Peninsula Macrobiotic Network Newsletter

~ March 25 ~
Evaluate Your
Own Health!
Number 92          February / March 2002       Peninsula Macrobiotic Community

14 Years of Gourmet Vegetarian Dinners

Chef Gary Alinder
Every Monday, 6:30 PM
First Baptist Church, Palo Alto.
305 North California Avenue at Bryant, 1/4 mile East of Alma

Sit Down or Take-out, $13.
Call 650 599-3320 by Monday 9:30 AM. Reservations Required.

Coming Events

Sat Feb 9: Bay Area Veg Fair at the Santa Clara Convention Center, 9 AM – 6 PM. Parking, Admission, Speakers, Exhibit Hall, and Food Samples are Free!

Mon Feb 25: Mitchell Corwin, D.C., speaks on How To Self Test Your Food And Nutritional Supplements.

Mon Mar 25: Verne Varona speaks on Body Talk—Ten Ways To Evaluate Your Own Health.

Valentine’s Day Celebration

February 11, 2002

Split Pea and Mushroom Soup

Leek and Onion Tofu Quiche

Mixed Grain Pilaf Amandine

Sweet Balsamic Roasted Vegetables

Mixed Green Salad with Lemon-Tahini Dressing

Garlic Bread

Chocolate Cake

Choice of Grain Coffee or Herbal Teas


She put the shell against her ear

Then rising from her knee,

She closed her eyes, and, pressing hard,

She listened for the sea.


I knew she heard the
water roar;

She glowed with
childish pride.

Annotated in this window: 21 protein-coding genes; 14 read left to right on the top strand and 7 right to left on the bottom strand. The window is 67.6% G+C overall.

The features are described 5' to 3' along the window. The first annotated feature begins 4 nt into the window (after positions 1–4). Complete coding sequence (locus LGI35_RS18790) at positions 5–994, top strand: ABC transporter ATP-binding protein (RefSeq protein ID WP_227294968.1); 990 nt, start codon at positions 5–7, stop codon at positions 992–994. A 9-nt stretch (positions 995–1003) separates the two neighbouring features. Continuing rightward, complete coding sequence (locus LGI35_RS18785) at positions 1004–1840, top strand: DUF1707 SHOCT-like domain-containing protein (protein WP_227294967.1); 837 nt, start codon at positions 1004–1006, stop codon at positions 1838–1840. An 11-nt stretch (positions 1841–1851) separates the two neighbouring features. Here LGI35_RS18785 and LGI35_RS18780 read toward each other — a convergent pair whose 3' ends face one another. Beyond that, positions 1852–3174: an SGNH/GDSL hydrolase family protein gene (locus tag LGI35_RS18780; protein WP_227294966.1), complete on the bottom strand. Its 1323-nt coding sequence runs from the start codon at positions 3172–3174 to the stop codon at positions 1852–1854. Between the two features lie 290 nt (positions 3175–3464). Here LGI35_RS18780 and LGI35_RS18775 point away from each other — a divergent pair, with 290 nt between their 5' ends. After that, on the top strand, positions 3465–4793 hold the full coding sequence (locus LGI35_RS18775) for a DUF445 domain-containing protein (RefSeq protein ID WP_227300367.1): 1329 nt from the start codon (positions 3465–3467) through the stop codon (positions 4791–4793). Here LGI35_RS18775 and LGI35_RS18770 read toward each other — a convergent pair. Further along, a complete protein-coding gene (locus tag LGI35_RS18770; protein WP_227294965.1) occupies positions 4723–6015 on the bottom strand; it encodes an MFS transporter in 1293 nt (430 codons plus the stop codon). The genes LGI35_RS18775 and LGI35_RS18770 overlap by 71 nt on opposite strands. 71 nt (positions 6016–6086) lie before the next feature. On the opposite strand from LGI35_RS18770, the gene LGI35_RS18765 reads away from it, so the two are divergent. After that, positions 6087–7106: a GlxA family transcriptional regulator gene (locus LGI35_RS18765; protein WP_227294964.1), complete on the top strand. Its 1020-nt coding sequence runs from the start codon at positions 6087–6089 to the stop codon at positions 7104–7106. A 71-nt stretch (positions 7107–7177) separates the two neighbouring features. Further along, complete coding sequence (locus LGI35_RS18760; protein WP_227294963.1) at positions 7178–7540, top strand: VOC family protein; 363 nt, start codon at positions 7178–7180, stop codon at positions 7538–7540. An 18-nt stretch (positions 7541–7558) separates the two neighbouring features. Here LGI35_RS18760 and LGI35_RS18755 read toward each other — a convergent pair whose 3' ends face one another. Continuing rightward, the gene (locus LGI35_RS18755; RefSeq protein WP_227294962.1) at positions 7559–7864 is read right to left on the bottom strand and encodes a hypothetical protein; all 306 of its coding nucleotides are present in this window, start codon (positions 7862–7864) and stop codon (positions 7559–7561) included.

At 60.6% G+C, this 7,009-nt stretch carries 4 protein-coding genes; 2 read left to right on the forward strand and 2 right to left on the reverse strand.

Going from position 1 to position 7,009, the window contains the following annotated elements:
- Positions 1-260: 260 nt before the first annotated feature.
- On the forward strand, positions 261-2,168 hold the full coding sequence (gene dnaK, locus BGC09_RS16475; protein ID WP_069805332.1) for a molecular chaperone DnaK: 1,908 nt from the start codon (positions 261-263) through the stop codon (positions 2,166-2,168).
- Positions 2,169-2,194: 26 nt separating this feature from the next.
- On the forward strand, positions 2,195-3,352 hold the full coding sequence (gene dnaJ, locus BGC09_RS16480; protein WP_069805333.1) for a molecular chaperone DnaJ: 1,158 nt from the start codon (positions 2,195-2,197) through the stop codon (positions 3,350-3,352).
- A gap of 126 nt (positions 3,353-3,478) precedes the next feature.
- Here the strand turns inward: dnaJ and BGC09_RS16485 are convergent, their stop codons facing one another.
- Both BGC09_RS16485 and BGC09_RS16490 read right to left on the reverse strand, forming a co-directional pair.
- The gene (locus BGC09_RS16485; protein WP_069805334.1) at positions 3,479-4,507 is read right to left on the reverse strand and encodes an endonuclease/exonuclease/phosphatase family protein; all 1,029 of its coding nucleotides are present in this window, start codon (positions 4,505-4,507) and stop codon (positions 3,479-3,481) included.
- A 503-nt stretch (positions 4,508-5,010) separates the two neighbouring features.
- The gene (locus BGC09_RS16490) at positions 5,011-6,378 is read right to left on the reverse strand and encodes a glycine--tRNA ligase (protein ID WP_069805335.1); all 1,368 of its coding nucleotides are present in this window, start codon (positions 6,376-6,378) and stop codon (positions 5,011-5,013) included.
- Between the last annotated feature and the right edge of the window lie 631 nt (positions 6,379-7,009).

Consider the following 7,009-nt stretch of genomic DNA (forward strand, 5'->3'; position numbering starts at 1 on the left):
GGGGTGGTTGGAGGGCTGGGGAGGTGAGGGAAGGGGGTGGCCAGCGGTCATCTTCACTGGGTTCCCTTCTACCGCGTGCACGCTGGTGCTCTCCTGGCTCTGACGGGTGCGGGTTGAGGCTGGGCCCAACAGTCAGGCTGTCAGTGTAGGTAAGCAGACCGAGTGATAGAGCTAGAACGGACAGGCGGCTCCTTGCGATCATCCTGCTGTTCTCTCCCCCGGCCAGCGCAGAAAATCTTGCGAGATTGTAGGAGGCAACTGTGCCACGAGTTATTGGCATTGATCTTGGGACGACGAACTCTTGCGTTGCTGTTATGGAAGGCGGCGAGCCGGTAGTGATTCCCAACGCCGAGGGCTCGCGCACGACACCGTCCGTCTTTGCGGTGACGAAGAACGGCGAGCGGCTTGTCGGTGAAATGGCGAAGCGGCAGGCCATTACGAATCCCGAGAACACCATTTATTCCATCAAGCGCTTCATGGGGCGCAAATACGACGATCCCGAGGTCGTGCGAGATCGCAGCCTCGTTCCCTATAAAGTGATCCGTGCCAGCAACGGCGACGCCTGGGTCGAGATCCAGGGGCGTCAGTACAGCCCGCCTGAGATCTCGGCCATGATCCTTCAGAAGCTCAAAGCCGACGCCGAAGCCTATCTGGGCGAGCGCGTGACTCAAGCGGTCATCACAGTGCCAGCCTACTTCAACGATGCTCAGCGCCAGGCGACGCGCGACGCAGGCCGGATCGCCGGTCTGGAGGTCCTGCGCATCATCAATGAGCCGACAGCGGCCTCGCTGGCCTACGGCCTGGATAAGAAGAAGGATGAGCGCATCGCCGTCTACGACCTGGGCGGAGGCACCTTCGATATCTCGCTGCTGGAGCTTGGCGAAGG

To hold the ocean
in her hand

Was more than she
could hide.


She ran across the
sand to me;

I listened for awhile

Then tucked the shell
within her hand

And nodded with a smile.


I thought that she
could learn from me,

But who am I to tell?

She brought the ocean home today;

I only brought a shell.

Darrell T. Hare

From the Editor

Our community depends on you!

To support and receive the newsletter, send $10/year (checks made to "Peninsula Macrobiotic Community") to Gerard Lum
101 E. Middlefield Rd, Apt. 9
Mountain View, CA 94043

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650 903-0447.

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Thank You to the many who contributed to our 2001 Fundraising Drive!  We collected a total of $3023; some of the contributions were quite generous!

     The Bay Area Veg Fair (, Silicon Valley’s first large-scale vegetarian food festival, takes place on Saturday, February 9, 9 AM – 6 PM, at the Santa Clara Convention Center.  Parking, admission, speakers, cooking demonstrations, exhibit hall, and food samples are all free!  Speakers include Dr. Neal Barnard, President of the Physicians Committee for Responsible Medicine; Jennifer Raymond, nutritionist and author of The Peaceful Palate and other cookbooks; John Robbins, author of the bestseller Diet For A New America and founder of EarthSave International; Linda Blair, actress, animal advocate, and author of Going Vegan; and many more (see website)! Also, the Exhibit Hall will feature displays and samples of vegetarian products by nu­merous vendors.  Fair sponsors are VegNews Newspaper, Veg Dining, Turtle Mountain, IDA, San Francisco Vegetarian Society, Bay Area Naturally, and